The most prevalent standard in freight is EDI, which governs a wide range of processes and status events across all transportation modes, not to mention processes outside of logistics, such as invoicing. Although some decry EDI as outdated, rigid, and inefficient, shippers and their service providers still use it widely and few see it going away anytime soon. Adoption of EDI as a standard got a huge boost from shippers, specifically the big three US automakers, who in the 1980s mandated the use of EDI for invoices by its suppliers.
The question looming over the blockchain discussion is which of three potential paths standards will take, said Daniel James, director of product at the enterprise collaboration software provider Sedna Systems and former director at IHS Markit (parent company of JOC.com), where he led the development of blockchain products for the financial industry.
“There can be a true nonprofit group that has been bestowed the credibility and moral authority to lead,” he said. “Basically, a group that is widely believed to be neutral and have its interest aligned with the greater good of an industry. That authority can be bestowed by a neutral arbiter [such as a government].”
The second route, James said, would be “a solution that explodes in the absence of standards, a solution that is so popular that the standards it creates just become the de facto standard.”
The third route would be where small groups of companies, or single big players, publish standards and then try to use their weight to push them. “Typically when this happens I think you end up with a fragmented market and lots of different standards,” he said.
In the context of blockchain in logistics, the effort launched in November by the five liner carriers to push broad data standards falls in the third category, the consortiums led by Maersk/IBM and Cargosmart fall into the second category, and BiTA falls into the first (although BiTA is not nonprofit and requires members to pay an annual membership fee of $2,000 to $10,000, two BiTA members have told JOC.com).
“The key question is what job the standards are trying to achieve,” James said. “If they are truly open and aimed at growing an industry, then they have to be led by a group with the credibility and mandate. But lots of people push standards as a wolf in sheep’s clothing to try to corner a market — and those almost always fail. Because consensus is hard.”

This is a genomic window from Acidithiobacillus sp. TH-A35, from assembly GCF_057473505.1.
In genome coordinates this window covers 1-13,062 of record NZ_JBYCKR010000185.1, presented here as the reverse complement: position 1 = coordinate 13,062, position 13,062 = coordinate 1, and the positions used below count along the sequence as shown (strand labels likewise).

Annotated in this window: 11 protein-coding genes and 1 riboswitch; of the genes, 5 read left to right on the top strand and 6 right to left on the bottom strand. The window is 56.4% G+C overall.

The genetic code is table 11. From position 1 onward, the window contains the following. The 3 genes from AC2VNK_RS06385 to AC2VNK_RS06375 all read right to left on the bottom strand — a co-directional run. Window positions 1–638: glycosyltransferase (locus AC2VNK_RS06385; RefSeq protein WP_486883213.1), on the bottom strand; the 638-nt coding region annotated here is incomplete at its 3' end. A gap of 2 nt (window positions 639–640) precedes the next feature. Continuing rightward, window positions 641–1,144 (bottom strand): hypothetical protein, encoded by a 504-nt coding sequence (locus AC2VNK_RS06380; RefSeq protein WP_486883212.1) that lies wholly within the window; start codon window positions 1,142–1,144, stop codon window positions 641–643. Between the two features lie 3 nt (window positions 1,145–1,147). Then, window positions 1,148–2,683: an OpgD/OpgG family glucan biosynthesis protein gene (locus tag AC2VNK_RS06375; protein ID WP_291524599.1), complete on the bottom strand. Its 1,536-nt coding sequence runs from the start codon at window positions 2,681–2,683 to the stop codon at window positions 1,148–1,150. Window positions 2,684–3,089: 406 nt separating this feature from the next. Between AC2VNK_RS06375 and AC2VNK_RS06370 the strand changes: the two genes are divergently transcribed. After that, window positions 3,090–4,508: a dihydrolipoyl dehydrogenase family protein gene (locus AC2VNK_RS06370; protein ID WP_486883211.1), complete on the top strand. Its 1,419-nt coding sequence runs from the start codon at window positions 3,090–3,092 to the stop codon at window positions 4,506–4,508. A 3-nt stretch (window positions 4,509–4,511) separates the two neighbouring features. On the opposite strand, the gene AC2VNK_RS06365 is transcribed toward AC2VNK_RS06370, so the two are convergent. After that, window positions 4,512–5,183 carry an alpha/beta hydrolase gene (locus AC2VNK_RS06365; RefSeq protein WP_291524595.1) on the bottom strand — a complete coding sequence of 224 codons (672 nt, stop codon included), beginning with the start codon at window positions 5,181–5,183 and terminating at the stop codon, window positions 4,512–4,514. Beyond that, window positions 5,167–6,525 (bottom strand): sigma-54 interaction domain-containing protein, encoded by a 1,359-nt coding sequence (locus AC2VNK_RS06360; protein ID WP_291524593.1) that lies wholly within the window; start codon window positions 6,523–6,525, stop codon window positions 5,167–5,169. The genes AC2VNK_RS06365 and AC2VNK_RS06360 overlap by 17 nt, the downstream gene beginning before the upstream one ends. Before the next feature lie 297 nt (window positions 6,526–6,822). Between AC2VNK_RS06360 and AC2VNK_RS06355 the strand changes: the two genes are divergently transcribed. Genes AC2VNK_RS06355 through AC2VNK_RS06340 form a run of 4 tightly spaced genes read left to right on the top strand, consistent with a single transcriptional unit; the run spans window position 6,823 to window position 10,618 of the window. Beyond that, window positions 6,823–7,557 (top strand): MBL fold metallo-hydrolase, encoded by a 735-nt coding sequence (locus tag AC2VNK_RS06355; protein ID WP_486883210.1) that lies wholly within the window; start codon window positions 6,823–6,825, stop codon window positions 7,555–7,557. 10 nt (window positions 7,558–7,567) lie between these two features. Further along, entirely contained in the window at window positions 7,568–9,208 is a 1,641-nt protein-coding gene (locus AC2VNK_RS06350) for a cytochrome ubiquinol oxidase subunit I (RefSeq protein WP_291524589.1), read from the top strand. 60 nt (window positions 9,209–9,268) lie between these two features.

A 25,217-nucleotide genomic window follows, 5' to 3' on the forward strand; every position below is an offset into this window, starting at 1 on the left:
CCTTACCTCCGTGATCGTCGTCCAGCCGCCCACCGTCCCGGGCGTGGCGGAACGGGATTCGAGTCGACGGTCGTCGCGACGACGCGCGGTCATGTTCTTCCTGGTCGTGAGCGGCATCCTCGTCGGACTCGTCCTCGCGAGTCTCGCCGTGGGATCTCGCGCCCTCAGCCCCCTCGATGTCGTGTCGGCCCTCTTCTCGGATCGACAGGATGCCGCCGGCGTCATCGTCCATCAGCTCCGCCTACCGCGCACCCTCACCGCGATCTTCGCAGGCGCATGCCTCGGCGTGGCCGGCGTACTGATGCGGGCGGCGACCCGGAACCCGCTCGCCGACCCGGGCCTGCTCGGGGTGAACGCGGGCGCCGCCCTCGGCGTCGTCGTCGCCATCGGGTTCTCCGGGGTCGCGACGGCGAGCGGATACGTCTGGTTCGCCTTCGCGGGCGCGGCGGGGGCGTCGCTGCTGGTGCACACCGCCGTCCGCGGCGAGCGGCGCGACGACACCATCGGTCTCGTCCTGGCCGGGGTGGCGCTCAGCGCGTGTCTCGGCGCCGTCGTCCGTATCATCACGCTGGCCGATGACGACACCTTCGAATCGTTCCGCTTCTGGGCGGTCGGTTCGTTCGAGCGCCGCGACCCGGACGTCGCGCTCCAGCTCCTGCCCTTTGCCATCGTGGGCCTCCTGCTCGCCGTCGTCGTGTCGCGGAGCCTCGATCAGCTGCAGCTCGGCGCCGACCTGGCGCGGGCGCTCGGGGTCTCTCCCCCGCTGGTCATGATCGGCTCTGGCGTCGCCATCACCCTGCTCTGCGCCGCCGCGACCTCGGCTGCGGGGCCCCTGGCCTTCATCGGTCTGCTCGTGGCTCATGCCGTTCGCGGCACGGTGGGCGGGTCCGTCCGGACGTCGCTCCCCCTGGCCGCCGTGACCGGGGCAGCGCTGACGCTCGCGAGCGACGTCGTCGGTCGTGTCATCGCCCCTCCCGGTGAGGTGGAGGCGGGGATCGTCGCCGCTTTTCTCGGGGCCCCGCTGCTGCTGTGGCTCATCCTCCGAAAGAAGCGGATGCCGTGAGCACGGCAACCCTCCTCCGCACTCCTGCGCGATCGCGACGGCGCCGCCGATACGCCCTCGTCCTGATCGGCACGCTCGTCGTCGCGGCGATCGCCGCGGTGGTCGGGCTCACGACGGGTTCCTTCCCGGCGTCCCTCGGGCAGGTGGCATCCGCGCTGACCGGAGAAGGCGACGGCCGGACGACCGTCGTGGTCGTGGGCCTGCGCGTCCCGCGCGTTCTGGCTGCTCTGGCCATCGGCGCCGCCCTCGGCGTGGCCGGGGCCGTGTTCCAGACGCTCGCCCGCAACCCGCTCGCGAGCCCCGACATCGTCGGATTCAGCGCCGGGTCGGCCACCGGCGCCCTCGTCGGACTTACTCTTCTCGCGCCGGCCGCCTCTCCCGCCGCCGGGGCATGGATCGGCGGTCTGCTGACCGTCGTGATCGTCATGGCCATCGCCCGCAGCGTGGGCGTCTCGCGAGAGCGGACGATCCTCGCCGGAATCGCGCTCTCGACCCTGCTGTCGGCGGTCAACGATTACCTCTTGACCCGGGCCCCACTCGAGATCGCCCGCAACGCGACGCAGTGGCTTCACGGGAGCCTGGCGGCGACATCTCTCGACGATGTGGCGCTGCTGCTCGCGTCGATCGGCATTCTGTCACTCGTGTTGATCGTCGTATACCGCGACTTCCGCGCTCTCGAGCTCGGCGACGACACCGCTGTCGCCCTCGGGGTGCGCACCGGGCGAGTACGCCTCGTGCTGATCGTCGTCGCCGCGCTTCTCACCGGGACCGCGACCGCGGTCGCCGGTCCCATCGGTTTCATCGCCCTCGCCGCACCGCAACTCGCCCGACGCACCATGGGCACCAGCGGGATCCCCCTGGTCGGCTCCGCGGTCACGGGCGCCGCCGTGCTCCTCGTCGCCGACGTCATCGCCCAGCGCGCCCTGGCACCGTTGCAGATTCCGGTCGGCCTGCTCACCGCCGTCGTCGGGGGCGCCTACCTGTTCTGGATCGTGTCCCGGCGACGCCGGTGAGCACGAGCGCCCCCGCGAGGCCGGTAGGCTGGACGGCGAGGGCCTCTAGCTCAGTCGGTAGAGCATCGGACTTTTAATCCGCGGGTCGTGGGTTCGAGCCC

Ocean carriers and adoptable standards
As it relates to blockchain in ocean freight, there’s also the issue of whether shippers will even see ocean carriers as a group capable of driving adoptable standards. As one shipper representative who spent time at an ocean carrier put it to JOC.com, “The carriers can’t even handle block stowage, but we suddenly believe they’ll be able to handle blockchain?”
The broader data standards dilemma and blockchain adoption question are intertwined, but there is serious disagreement about whether standards are needed for blockchain adoption to progress, or whether ponderous efforts to develop standards might hinder the advancement of blockchain solutions.
For instance, would resources now going toward setting blockchain standards be better directed toward adoption of application programming interfaces (APIs) in lieu of EDI? Software experts deem APIs a necessary foundational technology to enable blockchain, so would broader use of APIs simply negate the need to develop blockchain standards?
“Our product is built on dozens of APIs, but the truth is today most of our customers are linking up with us via EDIs, so we integrate whatever EDI they have,” Graham Parker, CEO of the subscription-based freight forwarding software provider Kontainers, said in a January podcast with the supply chain technology accelerator Dynamo. “And getting the data in and out is relatively basic. I think when we see over the next couple of years, when customers move to APIs, and we can truly move that data seamlessly in and out of dozens of systems, we can really improve the analytics, and that’s when you’ll really start to see some real improvements in supply chain.”